Yay for spring! We had some wonderfully warm days that allowed us to take off jackets, socks, and shoes and then coat ourselves in sunscreen. The mud had mostly dried, particularly after we scooped all of the water out of the sandbox on Monday, so we moved on to other activities. We pulled out the buckets and shovels, balls, rakes, and were given several new trucks from Betty Riff. We did a lot of running, digging, kicking balls around, driving trucks and raking up leaves. With lots of energy and excitement as the warm weather arrived, we tried to spend as much time outside as possible.
Rain kept us in one day, so we had fun taking off slippers and socks and walking around on sticky paper and popping bubbles with our fingers and feet.
On Monday we read the story Galimoto about an African boy who goes around his village collecting wire to create a galimoto – a toy vehicle made of wire and other scraps. We looked at photos of some African wire sculptures, then used silver wire, green wire, and pipe cleaners to create our own sculptures with wire.
On Tuesday morning we noticed that our second swallowtail butterfly had emerged from its’ chrysalis. We were excited that the temperatures were warm enough to release it. We watched it closely for a while, but it took it’s time flying away, finally departing later in the afternoon.
We introduced African environments and climates, including the desert, rainforest, and savanna. We discussed the variety of animals that live in Africa, and which habitats they dwell in. We learned that the rainforest is home to gorillas, chimpanzees, monkeys, forest elephants, hippos, okapis, and a multitude of other animals. The savannas are inhabited by lions, giraffes, rhinos, African wild dogs, wildebeest, African elephants, etc. The deserts house scorpions, lizards, snakes, and camels.
We also learned about the large variety of houses that can be found in Africa. We saw many pictures of modern houses made of wood, concrete, or brick, as well as more traditional and primitive huts, rondavels, and tents.
Susan has been teaching us a wonderful Swahili song, called “Muku Famba,” about stopping and thinking before we do something. The children have offered several things that we should think about before doing, such as cutting, crossing the street, etc., so they will begin with “when you are cutting . . . “.
If you hear it at home, these are the lyrics and their translation:
Muku Famba (when you are walking)
Tonga wana mata (think first)
O ku nachimuay cha un ga eetay (there is nothing you can do without)
Tonga wana mata (thinking first)
Clap, clap, clap
At the art table many children selected and painted a shoe box to create an African diorama – their own little piece of Africa. First they decided which habitat to create – a desert, rainforest, or savanna – then painted them accordingly. Throughout the week many children added animals, houses, and trees. Some children will continue to work next week.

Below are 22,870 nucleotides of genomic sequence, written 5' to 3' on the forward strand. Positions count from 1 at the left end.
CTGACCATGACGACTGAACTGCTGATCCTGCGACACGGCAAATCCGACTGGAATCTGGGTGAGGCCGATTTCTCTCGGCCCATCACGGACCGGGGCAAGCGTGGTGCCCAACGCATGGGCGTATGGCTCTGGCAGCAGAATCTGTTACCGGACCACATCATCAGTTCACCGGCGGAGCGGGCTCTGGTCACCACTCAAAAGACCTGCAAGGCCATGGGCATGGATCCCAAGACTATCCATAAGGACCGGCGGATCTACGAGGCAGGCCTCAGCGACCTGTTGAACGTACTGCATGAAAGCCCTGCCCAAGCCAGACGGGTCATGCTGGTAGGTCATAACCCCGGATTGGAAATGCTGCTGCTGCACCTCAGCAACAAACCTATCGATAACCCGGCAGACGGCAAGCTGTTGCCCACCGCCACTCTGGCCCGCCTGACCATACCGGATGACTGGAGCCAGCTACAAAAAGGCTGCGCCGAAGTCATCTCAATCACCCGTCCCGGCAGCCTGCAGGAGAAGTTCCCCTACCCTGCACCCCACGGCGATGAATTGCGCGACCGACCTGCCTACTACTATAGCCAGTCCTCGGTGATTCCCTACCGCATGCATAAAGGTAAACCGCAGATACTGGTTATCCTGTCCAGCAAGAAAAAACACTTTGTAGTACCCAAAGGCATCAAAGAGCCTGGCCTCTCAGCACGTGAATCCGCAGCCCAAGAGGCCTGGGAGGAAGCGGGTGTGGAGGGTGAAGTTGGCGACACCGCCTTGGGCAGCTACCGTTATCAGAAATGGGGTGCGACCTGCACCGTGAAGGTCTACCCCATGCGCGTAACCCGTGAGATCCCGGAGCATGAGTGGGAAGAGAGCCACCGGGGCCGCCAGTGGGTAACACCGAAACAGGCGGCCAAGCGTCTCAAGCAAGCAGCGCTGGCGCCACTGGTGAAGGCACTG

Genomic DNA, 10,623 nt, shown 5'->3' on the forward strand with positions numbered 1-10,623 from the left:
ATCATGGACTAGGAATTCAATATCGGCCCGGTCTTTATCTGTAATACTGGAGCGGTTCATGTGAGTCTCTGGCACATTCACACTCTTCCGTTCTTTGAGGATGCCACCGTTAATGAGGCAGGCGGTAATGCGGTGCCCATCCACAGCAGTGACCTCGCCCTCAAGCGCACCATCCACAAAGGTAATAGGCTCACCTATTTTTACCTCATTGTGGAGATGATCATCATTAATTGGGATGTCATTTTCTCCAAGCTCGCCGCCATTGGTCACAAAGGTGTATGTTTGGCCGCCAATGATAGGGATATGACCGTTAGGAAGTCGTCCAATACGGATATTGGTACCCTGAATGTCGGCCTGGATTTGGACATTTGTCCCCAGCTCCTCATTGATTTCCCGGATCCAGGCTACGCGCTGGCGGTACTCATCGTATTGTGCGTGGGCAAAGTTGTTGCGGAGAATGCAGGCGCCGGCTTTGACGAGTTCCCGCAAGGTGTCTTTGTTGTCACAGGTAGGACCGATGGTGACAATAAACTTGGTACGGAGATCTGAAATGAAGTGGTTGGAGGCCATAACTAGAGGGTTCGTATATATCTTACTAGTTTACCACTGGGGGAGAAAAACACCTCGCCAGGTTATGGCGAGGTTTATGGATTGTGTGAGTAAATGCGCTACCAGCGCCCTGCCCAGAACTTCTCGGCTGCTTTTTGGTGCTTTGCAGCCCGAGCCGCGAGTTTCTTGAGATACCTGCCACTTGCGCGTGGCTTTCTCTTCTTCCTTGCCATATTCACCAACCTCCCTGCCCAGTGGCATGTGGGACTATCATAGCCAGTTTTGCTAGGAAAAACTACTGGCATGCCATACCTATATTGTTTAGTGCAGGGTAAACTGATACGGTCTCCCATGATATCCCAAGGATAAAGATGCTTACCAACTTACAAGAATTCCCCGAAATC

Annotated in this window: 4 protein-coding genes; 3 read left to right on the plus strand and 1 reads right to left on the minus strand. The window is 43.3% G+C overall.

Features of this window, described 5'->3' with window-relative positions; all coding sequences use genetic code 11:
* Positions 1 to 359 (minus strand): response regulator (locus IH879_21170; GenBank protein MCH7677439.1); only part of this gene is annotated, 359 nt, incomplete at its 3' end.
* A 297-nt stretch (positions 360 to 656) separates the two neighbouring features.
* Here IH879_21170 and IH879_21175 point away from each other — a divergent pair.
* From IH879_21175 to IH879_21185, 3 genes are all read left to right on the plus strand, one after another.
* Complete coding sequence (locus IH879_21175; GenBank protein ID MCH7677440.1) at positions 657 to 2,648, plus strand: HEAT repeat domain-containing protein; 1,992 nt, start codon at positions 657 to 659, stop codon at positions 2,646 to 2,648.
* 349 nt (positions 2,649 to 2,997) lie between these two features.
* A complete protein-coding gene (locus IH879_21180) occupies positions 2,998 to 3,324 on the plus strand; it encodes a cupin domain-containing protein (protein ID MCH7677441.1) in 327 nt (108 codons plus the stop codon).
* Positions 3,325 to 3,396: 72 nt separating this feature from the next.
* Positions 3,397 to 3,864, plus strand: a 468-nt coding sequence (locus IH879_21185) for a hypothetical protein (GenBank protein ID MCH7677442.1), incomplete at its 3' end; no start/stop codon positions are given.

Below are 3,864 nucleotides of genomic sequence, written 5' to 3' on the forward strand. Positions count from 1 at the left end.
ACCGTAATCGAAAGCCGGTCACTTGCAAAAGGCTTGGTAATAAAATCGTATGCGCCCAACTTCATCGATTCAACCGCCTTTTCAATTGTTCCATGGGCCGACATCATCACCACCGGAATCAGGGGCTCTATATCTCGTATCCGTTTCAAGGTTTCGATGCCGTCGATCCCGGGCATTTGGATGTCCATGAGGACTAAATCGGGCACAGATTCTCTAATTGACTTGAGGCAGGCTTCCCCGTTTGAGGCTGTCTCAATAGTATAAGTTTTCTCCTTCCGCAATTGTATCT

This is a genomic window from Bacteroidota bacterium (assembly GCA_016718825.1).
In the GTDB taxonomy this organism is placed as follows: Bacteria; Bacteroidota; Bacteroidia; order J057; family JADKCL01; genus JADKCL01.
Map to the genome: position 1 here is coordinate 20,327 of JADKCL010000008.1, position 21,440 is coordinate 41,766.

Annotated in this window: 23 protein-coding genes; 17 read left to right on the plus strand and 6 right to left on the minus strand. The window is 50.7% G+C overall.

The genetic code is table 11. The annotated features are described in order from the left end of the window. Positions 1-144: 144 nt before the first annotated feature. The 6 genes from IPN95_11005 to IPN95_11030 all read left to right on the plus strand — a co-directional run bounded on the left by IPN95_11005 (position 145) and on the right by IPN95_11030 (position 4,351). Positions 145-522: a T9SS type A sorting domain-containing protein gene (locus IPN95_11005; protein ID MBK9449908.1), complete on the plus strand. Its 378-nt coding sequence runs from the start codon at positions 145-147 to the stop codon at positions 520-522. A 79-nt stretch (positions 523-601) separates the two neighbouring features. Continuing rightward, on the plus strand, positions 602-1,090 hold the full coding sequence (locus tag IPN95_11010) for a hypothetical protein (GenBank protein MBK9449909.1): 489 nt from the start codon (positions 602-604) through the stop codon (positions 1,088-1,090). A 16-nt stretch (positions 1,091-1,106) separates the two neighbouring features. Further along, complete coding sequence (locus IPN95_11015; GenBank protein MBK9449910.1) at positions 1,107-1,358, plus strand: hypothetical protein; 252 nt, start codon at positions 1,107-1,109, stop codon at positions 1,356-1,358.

Drumming continued to be a popular activity throughout the week, and it was fun to hear children creating rhythms and selecting their favorite items to drum with.
Mancala also continued to be popular.
And the Legos put out on the shelf were also a hot commodity . . .
We took out the parachute on Wednesday and had some fun with parachute games. We bounced Cami the Camel up and down until she flew off, all sat underneath to sing songs, and played Nile Crocodile.
On Thursday we had a special visitor, Debra Chen, come in to speak to us about healthy eating. She shared a plate showing the foods that we should eat with every meal and everyone shared which foods in each category of protein, grains, and fruits and vegetables were their favorites. We learned that these foods have important vitamins and minerals that help keep us strong and healthy so we can continue to grow and use our bodies. Thank you Debra!
For Friday science we read Your Fantastic Elastic Brain and learned all about our brains and what they do. We learned that they control all of the things our bodies do, even those we don’t think about, such as breathing and moving. We learned that the more we practice, the better we get at doing and remembering things because our brains remember and learn. We played “Brian Says” (Simon says) and took turns being the brain instructing everyone what to do.
Some new blocks, a water table, and a great new outside table, purchased with grant money from the Neil and Louise Tillotson fund, arrived and the children helped set them up for next week.